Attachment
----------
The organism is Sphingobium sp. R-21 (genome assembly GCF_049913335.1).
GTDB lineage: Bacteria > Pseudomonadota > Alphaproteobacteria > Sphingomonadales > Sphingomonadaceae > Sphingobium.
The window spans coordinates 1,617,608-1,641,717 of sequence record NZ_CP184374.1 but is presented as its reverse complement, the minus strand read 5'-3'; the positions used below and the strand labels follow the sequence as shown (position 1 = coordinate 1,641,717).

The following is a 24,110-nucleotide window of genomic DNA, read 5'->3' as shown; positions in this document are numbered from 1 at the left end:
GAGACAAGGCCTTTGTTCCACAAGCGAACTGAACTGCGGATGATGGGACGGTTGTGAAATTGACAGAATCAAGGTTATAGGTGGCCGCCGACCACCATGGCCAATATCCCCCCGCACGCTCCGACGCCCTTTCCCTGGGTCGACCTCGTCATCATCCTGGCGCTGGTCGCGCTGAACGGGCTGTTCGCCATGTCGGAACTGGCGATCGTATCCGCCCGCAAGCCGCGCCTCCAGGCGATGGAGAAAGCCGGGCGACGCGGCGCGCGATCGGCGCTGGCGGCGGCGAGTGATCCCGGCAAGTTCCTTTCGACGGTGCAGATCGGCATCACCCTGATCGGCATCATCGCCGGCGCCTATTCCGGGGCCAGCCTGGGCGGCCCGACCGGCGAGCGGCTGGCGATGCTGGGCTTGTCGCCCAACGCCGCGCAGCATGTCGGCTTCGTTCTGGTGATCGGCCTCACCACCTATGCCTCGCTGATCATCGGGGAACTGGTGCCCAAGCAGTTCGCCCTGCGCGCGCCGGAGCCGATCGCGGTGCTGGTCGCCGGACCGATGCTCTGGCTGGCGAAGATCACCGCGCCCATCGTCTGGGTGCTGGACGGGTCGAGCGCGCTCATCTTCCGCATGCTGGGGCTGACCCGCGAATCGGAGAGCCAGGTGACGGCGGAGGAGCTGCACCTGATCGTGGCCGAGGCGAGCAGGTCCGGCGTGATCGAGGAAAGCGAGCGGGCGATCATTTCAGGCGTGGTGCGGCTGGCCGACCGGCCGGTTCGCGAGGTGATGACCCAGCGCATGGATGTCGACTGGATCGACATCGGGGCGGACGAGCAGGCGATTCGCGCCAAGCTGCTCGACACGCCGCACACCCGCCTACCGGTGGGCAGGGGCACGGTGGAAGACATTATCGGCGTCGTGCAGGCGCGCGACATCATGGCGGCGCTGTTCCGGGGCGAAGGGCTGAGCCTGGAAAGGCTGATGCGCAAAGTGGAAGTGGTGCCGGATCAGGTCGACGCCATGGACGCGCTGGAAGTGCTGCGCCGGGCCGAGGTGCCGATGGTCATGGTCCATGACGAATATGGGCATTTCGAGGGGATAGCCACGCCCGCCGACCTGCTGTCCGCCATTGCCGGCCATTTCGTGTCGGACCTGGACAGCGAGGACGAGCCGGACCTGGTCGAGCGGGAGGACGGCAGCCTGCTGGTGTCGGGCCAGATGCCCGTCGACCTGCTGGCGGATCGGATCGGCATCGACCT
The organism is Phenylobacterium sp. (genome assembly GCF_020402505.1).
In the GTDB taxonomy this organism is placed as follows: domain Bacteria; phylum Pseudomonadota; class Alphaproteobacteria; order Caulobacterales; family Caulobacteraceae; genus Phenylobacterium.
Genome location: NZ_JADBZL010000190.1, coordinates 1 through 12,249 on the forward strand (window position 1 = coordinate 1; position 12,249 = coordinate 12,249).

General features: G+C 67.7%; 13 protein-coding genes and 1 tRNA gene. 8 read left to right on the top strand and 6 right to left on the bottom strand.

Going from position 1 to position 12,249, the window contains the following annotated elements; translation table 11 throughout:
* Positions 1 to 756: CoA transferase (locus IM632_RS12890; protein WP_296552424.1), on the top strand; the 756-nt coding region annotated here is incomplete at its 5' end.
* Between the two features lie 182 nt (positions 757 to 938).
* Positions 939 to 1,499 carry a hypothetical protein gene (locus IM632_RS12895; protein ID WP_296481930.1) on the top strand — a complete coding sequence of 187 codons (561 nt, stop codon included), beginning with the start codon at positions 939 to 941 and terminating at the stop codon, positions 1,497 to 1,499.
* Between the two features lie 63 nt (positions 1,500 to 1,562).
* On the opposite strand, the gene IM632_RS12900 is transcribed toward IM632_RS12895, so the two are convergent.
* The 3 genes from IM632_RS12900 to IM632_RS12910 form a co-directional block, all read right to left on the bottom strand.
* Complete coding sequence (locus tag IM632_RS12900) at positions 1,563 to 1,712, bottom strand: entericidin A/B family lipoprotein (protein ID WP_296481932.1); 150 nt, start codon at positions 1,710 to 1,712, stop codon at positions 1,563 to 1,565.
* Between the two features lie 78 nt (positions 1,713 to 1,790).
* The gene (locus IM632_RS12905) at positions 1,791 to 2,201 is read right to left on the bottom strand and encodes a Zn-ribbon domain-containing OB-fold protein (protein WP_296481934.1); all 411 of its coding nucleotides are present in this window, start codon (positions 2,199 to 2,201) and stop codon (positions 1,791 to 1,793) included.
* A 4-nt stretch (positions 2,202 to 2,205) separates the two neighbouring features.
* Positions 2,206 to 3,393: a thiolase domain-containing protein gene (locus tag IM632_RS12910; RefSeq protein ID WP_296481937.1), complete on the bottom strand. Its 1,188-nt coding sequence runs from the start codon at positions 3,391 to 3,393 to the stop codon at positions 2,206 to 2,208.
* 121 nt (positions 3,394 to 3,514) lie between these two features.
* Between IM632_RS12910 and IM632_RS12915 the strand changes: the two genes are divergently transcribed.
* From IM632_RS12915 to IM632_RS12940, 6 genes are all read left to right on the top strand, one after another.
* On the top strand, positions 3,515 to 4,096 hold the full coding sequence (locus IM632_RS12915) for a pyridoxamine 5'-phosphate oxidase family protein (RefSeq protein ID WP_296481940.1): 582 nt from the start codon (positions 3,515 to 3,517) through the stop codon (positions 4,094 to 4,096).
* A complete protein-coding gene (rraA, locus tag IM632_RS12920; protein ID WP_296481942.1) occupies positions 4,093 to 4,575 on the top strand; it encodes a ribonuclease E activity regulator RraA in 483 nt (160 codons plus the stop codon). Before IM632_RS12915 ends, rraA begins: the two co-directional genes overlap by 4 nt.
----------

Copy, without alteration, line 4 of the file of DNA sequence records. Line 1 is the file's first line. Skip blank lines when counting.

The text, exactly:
The following is a 24,110-nucleotide window of genomic DNA, read 5'->3' as shown; positions in this document are numbered from 1 at the left end: